There are thousands of record labels in the world, but only a few of them define the music market. Their major function is to take care of the copyright of sound and video recordings. These days there are four ruling record labels. Nielsen SoundScan in their 2011 report noted that the “big 4” controlled almost 88% of the market:
- Universal Music Group (USA based) — 29.85%
- Sony Music Entertainment (USA based) — 29.29%
- Warner Music Group (USA based) — 19.13%
- Independent labels — 12.11%
EMI used to be one of the big record labels, but got surpassed by Universal Music in 2012. Some other major record labels are Island Records, BMG and Virgin Records.
The days, record labels can have an elaborate list of duties. The details my vary per music label. In most cases, record labels work directly with artists and producers to coordinate the writing and production of the recordings. After this, the coordination of the manufacturing follows and subsequently the distribution, marketing, promotion of the recording. All this is done to ensure the recording sells well around the world.
The shorter the release time for compression, the louder a signal will be. The reason is that it takes less time for amplitude to return to normal after being compressed. Short release times cause distortion but the effect can have a beneficial result.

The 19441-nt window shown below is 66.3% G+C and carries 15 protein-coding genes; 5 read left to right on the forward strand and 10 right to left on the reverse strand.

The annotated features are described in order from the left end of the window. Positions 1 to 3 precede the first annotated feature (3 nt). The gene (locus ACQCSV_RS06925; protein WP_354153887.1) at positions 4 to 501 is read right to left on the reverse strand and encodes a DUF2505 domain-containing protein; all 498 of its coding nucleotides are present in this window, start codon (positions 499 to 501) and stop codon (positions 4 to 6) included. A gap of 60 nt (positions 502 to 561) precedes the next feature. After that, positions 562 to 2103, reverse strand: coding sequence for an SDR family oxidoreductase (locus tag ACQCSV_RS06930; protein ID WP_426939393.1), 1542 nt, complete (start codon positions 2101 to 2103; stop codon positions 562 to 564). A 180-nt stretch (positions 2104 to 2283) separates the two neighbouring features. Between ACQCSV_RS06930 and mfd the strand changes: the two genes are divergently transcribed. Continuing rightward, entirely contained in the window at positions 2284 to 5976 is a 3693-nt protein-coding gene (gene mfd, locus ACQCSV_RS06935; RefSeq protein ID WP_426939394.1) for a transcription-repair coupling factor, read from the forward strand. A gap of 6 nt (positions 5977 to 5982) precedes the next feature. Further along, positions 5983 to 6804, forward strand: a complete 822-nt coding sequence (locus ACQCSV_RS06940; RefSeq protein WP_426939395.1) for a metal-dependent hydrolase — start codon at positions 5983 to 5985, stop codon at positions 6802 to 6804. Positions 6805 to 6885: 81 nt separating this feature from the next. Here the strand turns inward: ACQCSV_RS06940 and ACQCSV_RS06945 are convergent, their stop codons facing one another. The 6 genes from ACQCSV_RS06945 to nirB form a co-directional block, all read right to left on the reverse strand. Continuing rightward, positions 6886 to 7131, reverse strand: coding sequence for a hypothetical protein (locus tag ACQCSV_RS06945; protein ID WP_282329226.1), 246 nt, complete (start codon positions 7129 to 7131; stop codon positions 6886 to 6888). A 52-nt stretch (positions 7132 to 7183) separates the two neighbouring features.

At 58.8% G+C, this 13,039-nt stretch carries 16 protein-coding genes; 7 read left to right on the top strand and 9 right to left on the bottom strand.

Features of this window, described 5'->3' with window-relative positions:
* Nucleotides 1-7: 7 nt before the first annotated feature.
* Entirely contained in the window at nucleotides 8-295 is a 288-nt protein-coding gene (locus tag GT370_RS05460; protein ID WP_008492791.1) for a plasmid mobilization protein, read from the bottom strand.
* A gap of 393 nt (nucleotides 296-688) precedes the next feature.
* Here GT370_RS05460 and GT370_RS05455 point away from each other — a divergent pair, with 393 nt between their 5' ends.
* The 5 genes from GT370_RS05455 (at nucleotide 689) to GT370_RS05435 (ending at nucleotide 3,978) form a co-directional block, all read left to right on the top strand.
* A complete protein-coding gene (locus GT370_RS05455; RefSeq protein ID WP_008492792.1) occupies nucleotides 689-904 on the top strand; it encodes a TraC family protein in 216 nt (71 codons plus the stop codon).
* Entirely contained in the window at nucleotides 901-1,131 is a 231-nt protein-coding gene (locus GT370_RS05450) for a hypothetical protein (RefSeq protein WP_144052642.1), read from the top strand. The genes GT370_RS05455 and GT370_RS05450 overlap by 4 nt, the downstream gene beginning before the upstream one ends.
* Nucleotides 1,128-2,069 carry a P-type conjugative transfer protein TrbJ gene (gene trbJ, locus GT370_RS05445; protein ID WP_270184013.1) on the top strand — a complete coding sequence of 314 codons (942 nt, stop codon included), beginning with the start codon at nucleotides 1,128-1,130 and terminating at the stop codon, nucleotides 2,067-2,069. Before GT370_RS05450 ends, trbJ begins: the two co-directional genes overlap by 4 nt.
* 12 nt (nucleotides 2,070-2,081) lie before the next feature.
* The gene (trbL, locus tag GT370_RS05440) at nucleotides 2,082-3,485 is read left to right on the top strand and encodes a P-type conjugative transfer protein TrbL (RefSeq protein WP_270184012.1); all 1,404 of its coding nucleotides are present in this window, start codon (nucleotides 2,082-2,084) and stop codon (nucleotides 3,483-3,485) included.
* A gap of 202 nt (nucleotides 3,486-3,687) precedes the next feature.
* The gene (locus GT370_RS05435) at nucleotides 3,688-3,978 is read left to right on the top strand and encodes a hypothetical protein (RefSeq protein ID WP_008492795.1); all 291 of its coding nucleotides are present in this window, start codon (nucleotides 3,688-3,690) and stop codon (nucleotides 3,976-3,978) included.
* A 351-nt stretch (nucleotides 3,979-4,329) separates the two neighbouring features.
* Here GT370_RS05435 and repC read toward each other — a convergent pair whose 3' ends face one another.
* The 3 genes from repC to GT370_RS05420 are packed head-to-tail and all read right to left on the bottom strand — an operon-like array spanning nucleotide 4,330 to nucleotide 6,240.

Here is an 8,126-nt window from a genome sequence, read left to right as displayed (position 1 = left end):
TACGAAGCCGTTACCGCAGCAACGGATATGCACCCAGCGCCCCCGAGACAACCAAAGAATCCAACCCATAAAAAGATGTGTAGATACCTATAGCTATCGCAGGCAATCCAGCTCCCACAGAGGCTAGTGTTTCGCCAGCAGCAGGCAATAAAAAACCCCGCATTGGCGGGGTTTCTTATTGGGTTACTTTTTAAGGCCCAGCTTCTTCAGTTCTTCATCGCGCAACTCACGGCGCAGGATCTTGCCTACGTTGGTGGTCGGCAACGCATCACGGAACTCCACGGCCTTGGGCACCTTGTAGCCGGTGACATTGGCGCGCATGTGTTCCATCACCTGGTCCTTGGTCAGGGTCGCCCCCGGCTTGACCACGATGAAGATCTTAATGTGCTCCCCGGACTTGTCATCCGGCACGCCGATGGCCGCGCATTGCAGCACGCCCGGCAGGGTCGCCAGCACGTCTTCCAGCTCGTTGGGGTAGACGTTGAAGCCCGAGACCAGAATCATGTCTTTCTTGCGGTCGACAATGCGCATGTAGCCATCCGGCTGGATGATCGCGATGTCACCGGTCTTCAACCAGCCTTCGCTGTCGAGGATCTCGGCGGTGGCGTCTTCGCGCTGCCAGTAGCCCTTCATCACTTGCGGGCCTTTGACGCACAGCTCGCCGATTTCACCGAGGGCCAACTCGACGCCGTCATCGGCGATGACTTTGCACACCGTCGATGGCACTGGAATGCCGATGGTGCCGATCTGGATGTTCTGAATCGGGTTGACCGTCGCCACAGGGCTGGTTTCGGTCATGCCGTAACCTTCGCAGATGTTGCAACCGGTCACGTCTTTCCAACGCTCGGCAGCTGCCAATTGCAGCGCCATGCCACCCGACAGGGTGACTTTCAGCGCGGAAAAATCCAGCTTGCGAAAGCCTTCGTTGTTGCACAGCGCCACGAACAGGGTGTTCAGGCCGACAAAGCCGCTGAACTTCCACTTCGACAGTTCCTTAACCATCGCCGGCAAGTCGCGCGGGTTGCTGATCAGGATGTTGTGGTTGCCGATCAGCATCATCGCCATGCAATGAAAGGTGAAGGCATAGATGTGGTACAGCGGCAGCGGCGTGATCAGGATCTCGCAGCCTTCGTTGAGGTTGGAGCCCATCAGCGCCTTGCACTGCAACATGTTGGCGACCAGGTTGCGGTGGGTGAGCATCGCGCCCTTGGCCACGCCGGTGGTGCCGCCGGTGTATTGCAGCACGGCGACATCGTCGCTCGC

The distortion will amplify the signal, causing it to sound even louder, but this may not be ideal. A good mid-ground for your release time is 50ms if you do not want any distortion.
The general consensus is to use a short release time for all compression, but each compressor has its own quirks and you should experiment with the right settings.
Mastering can do a lot for your song but it really can’t fix it. This has to do with several factors. For starters, a mastering engineer deals with a track on macro levels. It can not effectively fix issues on a micro level. As you can probably imagine, mastering can’t add delays to just your vocal track. Despite the skills and experience of a mastering engineer, getting a good result naturally also depends on the material they have to work with.